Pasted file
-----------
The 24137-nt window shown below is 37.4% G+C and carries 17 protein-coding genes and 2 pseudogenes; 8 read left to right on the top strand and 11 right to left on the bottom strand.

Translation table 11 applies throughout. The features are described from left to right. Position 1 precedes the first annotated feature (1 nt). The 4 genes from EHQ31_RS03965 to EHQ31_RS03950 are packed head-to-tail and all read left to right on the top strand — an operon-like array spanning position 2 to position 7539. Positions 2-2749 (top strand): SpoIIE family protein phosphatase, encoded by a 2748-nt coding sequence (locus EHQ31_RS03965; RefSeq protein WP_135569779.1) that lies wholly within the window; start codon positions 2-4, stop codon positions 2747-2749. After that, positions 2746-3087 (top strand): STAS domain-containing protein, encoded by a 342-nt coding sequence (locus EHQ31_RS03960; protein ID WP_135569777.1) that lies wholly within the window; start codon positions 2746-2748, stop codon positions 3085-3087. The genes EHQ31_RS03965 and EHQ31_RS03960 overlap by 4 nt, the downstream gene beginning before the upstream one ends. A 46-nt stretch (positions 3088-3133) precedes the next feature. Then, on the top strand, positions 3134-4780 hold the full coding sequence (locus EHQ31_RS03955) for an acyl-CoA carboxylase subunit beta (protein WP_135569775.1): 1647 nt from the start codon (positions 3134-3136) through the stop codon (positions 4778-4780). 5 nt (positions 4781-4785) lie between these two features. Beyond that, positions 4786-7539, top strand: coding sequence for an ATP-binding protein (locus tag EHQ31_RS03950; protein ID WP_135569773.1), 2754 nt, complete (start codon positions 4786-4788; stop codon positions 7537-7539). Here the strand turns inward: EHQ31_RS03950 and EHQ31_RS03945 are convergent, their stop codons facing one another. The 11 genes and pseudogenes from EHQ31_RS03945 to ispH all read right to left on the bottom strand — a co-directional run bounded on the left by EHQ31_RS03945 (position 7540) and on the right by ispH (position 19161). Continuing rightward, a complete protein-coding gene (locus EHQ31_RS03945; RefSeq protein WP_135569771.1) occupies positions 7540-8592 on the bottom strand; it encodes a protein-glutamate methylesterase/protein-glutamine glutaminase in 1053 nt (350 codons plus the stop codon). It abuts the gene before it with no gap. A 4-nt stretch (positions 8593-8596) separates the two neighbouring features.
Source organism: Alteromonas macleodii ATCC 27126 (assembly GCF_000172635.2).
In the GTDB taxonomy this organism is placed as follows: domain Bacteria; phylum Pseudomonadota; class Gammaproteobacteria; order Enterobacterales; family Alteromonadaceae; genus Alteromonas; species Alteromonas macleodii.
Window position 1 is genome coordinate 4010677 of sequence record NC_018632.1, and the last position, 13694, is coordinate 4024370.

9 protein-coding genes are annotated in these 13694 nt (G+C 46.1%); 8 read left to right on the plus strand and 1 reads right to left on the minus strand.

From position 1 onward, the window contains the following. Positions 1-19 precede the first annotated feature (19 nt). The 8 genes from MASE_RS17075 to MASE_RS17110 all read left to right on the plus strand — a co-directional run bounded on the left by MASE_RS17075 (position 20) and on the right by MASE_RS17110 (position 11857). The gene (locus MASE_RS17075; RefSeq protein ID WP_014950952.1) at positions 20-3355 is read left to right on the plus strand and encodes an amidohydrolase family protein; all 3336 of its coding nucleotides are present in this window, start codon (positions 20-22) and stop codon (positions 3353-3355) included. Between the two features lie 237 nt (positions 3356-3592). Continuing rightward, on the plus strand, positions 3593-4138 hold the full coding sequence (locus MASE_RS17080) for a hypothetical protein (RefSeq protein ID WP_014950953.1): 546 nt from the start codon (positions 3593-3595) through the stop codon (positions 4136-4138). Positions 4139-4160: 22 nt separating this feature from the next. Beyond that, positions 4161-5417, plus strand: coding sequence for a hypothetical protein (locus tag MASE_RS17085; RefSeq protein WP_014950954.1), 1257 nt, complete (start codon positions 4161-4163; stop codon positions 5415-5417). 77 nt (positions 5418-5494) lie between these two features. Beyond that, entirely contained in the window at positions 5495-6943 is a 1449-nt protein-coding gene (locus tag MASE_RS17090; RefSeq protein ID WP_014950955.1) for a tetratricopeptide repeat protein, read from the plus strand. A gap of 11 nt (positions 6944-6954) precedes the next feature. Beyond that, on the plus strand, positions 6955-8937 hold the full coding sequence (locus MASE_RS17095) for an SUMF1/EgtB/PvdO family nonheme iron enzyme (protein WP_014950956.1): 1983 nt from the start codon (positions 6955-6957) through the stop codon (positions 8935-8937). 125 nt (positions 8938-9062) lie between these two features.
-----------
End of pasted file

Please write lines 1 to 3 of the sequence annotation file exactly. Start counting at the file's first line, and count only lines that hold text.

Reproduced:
The 24137-nt window shown below is 37.4% G+C and carries 17 protein-coding genes and 2 pseudogenes; 8 read left to right on the top strand and 11 right to left on the bottom strand.

Translation table 11 applies throughout. The features are described from left to right. Position 1 precedes the first annotated feature (1 nt). The 4 genes from EHQ31_RS03965 to EHQ31_RS03950 are packed head-to-tail and all read left to right on the top strand — an operon-like array spanning position 2 to position 7539. Positions 2-2749 (top strand): SpoIIE family protein phosphatase, encoded by a 2748-nt coding sequence (locus EHQ31_RS03965; RefSeq protein WP_135569779.1) that lies wholly within the window; start codon positions 2-4, stop codon positions 2747-2749. After that, positions 2746-3087 (top strand): STAS domain-containing protein, encoded by a 342-nt coding sequence (locus EHQ31_RS03960; protein ID WP_135569777.1) that lies wholly within the window; start codon positions 2746-2748, stop codon positions 3085-3087. The genes EHQ31_RS03965 and EHQ31_RS03960 overlap by 4 nt, the downstream gene beginning before the upstream one ends. A 46-nt stretch (positions 3088-3133) precedes the next feature. Then, on the top strand, positions 3134-4780 hold the full coding sequence (locus EHQ31_RS03955) for an acyl-CoA carboxylase subunit beta (protein WP_135569775.1): 1647 nt from the start codon (positions 3134-3136) through the stop codon (positions 4778-4780). 5 nt (positions 4781-4785) lie between these two features. Beyond that, positions 4786-7539, top strand: coding sequence for an ATP-binding protein (locus tag EHQ31_RS03950; protein ID WP_135569773.1), 2754 nt, complete (start codon positions 4786-4788; stop codon positions 7537-7539). Here the strand turns inward: EHQ31_RS03950 and EHQ31_RS03945 are convergent, their stop codons facing one another. The 11 genes and pseudogenes from EHQ31_RS03945 to ispH all read right to left on the bottom strand — a co-directional run bounded on the left by EHQ31_RS03945 (position 7540) and on the right by ispH (position 19161). Continuing rightward, a complete protein-coding gene (locus EHQ31_RS03945; RefSeq protein WP_135569771.1) occupies positions 7540-8592 on the bottom strand; it encodes a protein-glutamate methylesterase/protein-glutamine glutaminase in 1053 nt (350 codons plus the stop codon). It abuts the gene before it with no gap. A 4-nt stretch (positions 8593-8596) separates the two neighbouring features.
Source organism: Alteromonas macleodii ATCC 27126 (assembly GCF_000172635.2).